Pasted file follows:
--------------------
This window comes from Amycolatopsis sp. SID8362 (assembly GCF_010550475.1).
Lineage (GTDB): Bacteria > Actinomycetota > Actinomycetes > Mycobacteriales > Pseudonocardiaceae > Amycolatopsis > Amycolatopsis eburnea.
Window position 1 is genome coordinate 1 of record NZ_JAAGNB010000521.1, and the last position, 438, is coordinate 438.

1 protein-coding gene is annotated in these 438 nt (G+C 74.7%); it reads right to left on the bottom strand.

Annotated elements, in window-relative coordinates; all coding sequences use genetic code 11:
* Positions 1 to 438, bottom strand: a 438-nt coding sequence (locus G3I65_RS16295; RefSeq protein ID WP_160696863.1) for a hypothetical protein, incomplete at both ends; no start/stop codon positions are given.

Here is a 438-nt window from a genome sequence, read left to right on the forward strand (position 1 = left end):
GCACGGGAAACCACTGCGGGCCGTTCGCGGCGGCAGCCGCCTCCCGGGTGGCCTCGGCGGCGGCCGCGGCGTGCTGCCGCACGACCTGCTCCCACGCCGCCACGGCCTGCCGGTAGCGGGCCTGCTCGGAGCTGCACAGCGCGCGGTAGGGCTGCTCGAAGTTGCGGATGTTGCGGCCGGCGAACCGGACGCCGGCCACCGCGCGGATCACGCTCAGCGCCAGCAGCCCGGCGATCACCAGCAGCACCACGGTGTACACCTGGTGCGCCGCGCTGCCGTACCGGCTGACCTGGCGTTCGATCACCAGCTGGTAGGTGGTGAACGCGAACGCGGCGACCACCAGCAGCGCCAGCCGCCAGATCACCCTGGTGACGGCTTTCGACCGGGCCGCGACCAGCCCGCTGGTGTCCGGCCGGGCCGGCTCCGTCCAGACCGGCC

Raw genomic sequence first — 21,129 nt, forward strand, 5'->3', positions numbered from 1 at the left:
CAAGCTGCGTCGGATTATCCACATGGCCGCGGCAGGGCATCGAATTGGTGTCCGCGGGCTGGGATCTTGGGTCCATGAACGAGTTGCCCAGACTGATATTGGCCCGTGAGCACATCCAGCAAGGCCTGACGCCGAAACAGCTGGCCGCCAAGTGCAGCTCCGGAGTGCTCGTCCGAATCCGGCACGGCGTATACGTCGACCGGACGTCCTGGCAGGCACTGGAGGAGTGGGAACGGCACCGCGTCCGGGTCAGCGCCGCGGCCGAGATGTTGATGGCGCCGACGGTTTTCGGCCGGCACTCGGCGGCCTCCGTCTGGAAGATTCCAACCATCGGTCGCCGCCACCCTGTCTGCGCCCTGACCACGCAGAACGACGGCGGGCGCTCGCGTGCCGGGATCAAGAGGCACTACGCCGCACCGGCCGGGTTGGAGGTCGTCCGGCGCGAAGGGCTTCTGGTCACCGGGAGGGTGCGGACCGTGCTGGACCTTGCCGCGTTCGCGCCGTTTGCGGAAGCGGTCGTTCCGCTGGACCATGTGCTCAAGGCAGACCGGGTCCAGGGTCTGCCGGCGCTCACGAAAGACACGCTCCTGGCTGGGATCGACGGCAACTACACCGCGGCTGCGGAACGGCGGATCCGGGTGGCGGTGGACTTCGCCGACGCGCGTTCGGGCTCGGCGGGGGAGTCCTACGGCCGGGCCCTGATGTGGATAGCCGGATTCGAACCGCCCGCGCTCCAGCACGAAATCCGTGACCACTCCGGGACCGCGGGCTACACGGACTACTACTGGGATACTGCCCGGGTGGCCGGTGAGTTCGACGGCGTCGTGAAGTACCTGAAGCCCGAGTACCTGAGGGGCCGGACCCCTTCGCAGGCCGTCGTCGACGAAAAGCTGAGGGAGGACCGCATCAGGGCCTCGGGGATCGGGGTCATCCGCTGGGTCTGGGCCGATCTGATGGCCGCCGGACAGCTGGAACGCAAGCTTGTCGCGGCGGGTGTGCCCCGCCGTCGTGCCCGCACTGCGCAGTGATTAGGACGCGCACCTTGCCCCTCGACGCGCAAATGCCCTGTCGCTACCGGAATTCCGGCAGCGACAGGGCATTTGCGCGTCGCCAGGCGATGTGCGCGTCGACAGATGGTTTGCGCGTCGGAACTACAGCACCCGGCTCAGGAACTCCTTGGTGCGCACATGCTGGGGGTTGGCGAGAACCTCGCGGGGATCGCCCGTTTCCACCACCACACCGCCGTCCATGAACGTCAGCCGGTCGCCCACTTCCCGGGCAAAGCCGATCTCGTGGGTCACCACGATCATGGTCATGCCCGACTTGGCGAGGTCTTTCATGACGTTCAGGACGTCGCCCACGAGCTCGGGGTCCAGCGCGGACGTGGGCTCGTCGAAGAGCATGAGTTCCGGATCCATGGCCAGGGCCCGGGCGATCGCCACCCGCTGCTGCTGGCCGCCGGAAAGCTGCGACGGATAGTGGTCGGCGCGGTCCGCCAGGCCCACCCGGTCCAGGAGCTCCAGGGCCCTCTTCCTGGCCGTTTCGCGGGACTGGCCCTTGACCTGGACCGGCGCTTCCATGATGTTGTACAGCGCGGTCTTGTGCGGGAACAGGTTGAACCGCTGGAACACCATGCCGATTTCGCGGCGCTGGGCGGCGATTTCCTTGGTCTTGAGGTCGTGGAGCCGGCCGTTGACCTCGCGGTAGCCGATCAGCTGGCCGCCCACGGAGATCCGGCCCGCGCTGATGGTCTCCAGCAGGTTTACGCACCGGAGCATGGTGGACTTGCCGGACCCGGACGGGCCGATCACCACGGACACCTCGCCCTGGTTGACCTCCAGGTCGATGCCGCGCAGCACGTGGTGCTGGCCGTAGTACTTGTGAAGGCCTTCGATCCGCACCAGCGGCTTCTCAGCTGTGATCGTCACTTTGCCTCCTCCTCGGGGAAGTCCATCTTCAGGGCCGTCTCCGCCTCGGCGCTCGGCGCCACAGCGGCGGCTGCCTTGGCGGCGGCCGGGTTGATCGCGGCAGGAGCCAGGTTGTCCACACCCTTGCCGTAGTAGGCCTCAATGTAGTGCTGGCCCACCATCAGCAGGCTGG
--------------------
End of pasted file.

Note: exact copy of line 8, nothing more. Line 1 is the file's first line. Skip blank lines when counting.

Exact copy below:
GCACGGGAAACCACTGCGGGCCGTTCGCGGCGGCAGCCGCCTCCCGGGTGGCCTCGGCGGCGGCCGCGGCGTGCTGCCGCACGACCTGCTCCCACGCCGCCACGGCCTGCCGGTAGCGGGCCTGCTCGGAGCTGCACAGCGCGCGGTAGGGCTGCTCGAAGTTGCGGATGTTGCGGCCGGCGAACCGGACGCCGGCCACCGCGCGGATCACGCTCAGCGCCAGCAGCCCGGCGATCACCAGCAGCACCACGGTGTACACCTGGTGCGCCGCGCTGCCGTACCGGCTGACCTGGCGTTCGATCACCAGCTGGTAGGTGGTGAACGCGAACGCGGCGACCACCAGCAGCGCCAGCCGCCAGATCACCCTGGTGACGGCTTTCGACCGGGCCGCGACCAGCCCGCTGGTGTCCGGCCGGGCCGGCTCCGTCCAGACCGGCC